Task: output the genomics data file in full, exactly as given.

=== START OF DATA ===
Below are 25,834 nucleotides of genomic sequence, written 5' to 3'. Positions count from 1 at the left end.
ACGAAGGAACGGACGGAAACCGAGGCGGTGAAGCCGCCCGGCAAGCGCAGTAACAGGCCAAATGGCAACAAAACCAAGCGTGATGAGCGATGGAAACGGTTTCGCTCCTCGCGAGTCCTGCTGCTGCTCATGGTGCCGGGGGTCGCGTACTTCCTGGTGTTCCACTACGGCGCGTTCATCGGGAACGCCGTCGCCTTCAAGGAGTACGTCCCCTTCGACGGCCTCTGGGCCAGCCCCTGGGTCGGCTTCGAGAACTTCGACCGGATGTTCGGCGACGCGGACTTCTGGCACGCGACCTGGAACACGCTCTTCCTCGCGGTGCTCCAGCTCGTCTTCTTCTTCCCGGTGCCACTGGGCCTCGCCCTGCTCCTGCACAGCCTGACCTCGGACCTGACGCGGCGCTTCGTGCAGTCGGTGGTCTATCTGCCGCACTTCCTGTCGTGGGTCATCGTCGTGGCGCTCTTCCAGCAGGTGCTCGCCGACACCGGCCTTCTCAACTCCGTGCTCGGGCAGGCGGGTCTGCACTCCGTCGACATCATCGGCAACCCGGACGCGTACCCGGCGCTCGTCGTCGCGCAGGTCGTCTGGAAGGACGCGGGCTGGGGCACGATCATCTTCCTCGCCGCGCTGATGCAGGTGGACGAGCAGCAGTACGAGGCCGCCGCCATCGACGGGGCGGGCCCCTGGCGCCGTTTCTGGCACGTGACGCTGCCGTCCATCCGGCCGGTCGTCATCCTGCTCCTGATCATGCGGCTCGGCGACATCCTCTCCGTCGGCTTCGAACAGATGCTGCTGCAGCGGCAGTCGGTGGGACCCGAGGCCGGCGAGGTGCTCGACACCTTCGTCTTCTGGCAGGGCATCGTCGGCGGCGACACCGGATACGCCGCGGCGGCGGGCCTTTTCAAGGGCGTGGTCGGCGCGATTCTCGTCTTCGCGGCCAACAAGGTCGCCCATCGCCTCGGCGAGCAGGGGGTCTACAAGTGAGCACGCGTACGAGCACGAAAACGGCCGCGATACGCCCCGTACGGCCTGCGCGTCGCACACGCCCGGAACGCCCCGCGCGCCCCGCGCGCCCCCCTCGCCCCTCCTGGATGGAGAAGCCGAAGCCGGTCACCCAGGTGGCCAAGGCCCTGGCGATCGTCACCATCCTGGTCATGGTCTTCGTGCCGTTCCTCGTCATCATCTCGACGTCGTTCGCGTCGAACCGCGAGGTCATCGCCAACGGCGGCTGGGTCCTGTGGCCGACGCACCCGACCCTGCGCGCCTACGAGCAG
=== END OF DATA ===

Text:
Below are 25,834 nucleotides of genomic sequence, written 5' to 3'. Positions count from 1 at the left end.
ACGAAGGAACGGACGGAAACCGAGGCGGTGAAGCCGCCCGGCAAGCGCAGTAACAGGCCAAATGGCAACAAAACCAAGCGTGATGAGCGATGGAAACGGTTTCGCTCCTCGCGAGTCCTGCTGCTGCTCATGGTGCCGGGGGTCGCGTACTTCCTGGTGTTCCACTACGGCGCGTTCATCGGGAACGCCGTCGCCTTCAAGGAGTACGTCCCCTTCGACGGCCTCTGGGCCAGCCCCTGGGTCGGCTTCGAGAACTTCGACCGGATGTTCGGCGACGCGGACTTCTGGCACGCGACCTGGAACACGCTCTTCCTCGCGGTGCTCCAGCTCGTCTTCTTCTTCCCGGTGCCACTGGGCCTCGCCCTGCTCCTGCACAGCCTGACCTCGGACCTGACGCGGCGCTTCGTGCAGTCGGTGGTCTATCTGCCGCACTTCCTGTCGTGGGTCATCGTCGTGGCGCTCTTCCAGCAGGTGCTCGCCGACACCGGCCTTCTCAACTCCGTGCTCGGGCAGGCGGGTCTGCACTCCGTCGACATCATCGGCAACCCGGACGCGTACCCGGCGCTCGTCGTCGCGCAGGTCGTCTGGAAGGACGCGGGCTGGGGCACGATCATCTTCCTCGCCGCGCTGATGCAGGTGGACGAGCAGCAGTACGAGGCCGCCGCCATCGACGGGGCGGGCCCCTGGCGCCGTTTCTGGCACGTGACGCTGCCGTCCATCCGGCCGGTCGTCATCCTGCTCCTGATCATGCGGCTCGGCGACATCCTCTCCGTCGGCTTCGAACAGATGCTGCTGCAGCGGCAGTCGGTGGGACCCGAGGCCGGCGAGGTGCTCGACACCTTCGTCTTCTGGCAGGGCATCGTCGGCGGCGACACCGGATACGCCGCGGCGGCGGGCCTTTTCAAGGGCGTGGTCGGCGCGATTCTCGTCTTCGCGGCCAACAAGGTCGCCCATCGCCTCGGCGAGCAGGGGGTCTACAAGTGAGCACGCGTACGAGCACGAAAACGGCCGCGATACGCCCCGTACGGCCTGCGCGTCGCACACGCCCGGAACGCCCCGCGCGCCCCGCGCGCCCCCCTCGCCCCTCCTGGATGGAGAAGCCGAAGCCGGTCACCCAGGTGGCCAAGGCCCTGGCGATCGTCACCATCCTGGTCATGGTCTTCGTGCCGTTCCTCGTCATCATCTCGACGTCGTTCGCGTCGAACCGCGAGGTCATCGCCAACGGCGGCTGGGTCCTGTGGCCGACGCACCCGACCCTGCGCGCCTACGAGCAG